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Published: February 19th 2017
It didn't matter which weather report you tuned into, if it was mainland Australia there was one common denominator. They were frying. Hometown Sydney in particular seemed to be ever inching closer to the sun, record temperatures nudging the mid forties. SUFFER!
At the same time, under the same national flag, we were piling on the layers to quarantine ourselves from biting winds and mercury struggling to hit double figures. Rain swept in sheets at 10 minute intervals and snow sprinkled the peaks of mountains. One morning low cloud hanging around head height was the sort of stuff that justifies lighthouses and where you might expect Jack the Ripper to come skulking out of. And this is summer.
Tasmania may be part of our Great Southern Land but crossing that latitudinal line over Bass Strait can exact a toll and climatically it feels like a whole different world. If you are looking to build some real estate down here, start with an open log fireplace and construct the rest of the house around it.
This genre of weather is even more prominent in the Central Highlands and the West Coast which takes the full brunt of The Roaring
Forties front on. Next stop Argentina.
Far from putting a dampener on proceedings, these micro climates only augment the grandeur that is Tasmanian wilderness. Clouds the colour of bruise fit hand in glove with mountains and forest.
So get amongst it we did. Accessing our inner Dr Livingston, we clocked up countless clicks on walking trails, chugged through forests on relic steam trains and cruised down world heritage rivers amongst trees in 50 shades of green. Tasmania could never feel more alluring.
Then there are the blink and you'll miss them towns that pepper the raw countryside. They are villages that graduated charm school with honours. If they were human you'd swear they had the plastic surgeon on autodial.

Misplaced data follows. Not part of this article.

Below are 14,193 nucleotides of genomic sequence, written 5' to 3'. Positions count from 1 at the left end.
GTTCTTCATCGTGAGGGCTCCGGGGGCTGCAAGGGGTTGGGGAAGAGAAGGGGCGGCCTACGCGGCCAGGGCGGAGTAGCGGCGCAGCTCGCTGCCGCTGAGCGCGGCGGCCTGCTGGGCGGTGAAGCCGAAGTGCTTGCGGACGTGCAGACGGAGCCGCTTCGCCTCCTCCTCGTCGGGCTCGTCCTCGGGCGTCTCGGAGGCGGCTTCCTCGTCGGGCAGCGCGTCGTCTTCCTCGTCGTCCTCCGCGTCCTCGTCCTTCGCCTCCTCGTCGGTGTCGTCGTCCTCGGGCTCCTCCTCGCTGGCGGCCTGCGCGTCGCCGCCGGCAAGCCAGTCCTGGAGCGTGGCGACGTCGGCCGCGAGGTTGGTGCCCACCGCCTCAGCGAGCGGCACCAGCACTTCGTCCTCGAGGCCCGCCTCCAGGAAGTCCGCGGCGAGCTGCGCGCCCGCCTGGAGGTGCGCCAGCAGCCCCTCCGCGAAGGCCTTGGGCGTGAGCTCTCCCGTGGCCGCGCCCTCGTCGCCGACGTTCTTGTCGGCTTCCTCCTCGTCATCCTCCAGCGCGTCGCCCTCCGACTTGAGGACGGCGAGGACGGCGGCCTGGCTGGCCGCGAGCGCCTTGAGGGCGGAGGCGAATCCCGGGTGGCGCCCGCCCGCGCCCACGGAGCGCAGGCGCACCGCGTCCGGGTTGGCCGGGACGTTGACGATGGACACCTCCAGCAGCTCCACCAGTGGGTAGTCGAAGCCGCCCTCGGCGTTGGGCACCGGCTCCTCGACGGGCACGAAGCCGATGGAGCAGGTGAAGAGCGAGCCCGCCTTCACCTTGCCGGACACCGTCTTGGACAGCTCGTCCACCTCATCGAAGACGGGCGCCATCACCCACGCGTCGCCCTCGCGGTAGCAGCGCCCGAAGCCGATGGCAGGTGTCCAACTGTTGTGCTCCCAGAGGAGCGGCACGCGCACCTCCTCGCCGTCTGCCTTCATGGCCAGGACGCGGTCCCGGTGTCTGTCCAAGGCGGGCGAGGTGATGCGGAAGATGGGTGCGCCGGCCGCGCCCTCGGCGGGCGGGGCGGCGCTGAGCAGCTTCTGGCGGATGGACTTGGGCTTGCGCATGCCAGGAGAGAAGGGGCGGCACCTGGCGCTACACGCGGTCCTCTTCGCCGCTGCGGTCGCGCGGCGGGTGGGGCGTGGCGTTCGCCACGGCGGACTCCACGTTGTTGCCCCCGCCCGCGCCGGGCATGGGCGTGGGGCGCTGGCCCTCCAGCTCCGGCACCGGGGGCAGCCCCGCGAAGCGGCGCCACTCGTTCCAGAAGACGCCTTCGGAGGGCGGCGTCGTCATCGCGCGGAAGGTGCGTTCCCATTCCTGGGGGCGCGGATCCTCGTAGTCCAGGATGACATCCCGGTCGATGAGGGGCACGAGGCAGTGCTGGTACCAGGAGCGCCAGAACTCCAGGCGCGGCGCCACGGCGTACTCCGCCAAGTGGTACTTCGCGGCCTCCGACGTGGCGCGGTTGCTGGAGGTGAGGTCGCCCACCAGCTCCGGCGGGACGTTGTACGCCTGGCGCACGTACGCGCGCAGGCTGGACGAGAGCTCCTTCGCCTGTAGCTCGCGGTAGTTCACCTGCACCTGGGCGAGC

These are well-grounded hamlets that have given a nip and tuck to their colonial architectural history without resorting to fabricating some pseudo retro cool. Exercising a flexible mindset, most have successfully found their own little niche to suck in the visitors and as a result their tourism share value is trending upwards. Sheffield is typical.
Almost too perfectly located in the shadows of Mount Roland, 30 years ago Sheffield had its lightbulb moment. A couple of
Cold. Stack on the layers.
resident artists decided to whip up a few murals on the walls around town. What started out as an idea quickly snowballed and the genie was out of the bottle. Sheffield, euphemistically The Town Of Murals. Each year around Easter, artists from around the world saunter in for a good old fashioned mural-off. This also drags in the tourist punter happy to part with a few dollars. Feeding off this influx, Sheffield has grown into an eclectic, artsy, funky little pitstop on the Tasmanian tourist trail.
Scenery and small town numbed? Just an hour or so down the road sits Launceston (Lonnie to us locals). Not much more than a small town itself (or a large village), Lonnie completes the transition from rural to city in a blink. It may be at best a wee metropolis but she is dressed to the nines in heritage lines and squeezes in some groovy little watering holes that hit just the right note. Invariably they pour out local brews and wines and when I say local....... The Tamar Valley wines are well represented.
Just 10 minutes from Lonnie CBD, the Tamar Valley grows some of Australia's premium cold weather grapes. Now
Tannin coloured lakes
I'll admit to not being a huge fan of this genre, in fact I find most cold weather reds about as much use as the t in pinot. BUT, there are few more enviable ways to let the world slip by than to chow down on a cheese plate and siphon off a Riesling whilst overlooking the vines from which the grapes were plucked. Ahhhh, a life dedicated to simple pleasures. Ca c'est la vie.
In fact life felt so good I stuck my head into a real estate window. For about one third the price of the equivalent in Sydney you could ....... Nah, back to the weather, too bloody cold mate. Nice, no sensational, place to visit but given the summer temps, winter could be a hibernation struggle. Looks like 40 degree summers in Cronulla for the foreseeable future. Not a bad problem to have.
More images at www.colvinyeates.zenfolio.com
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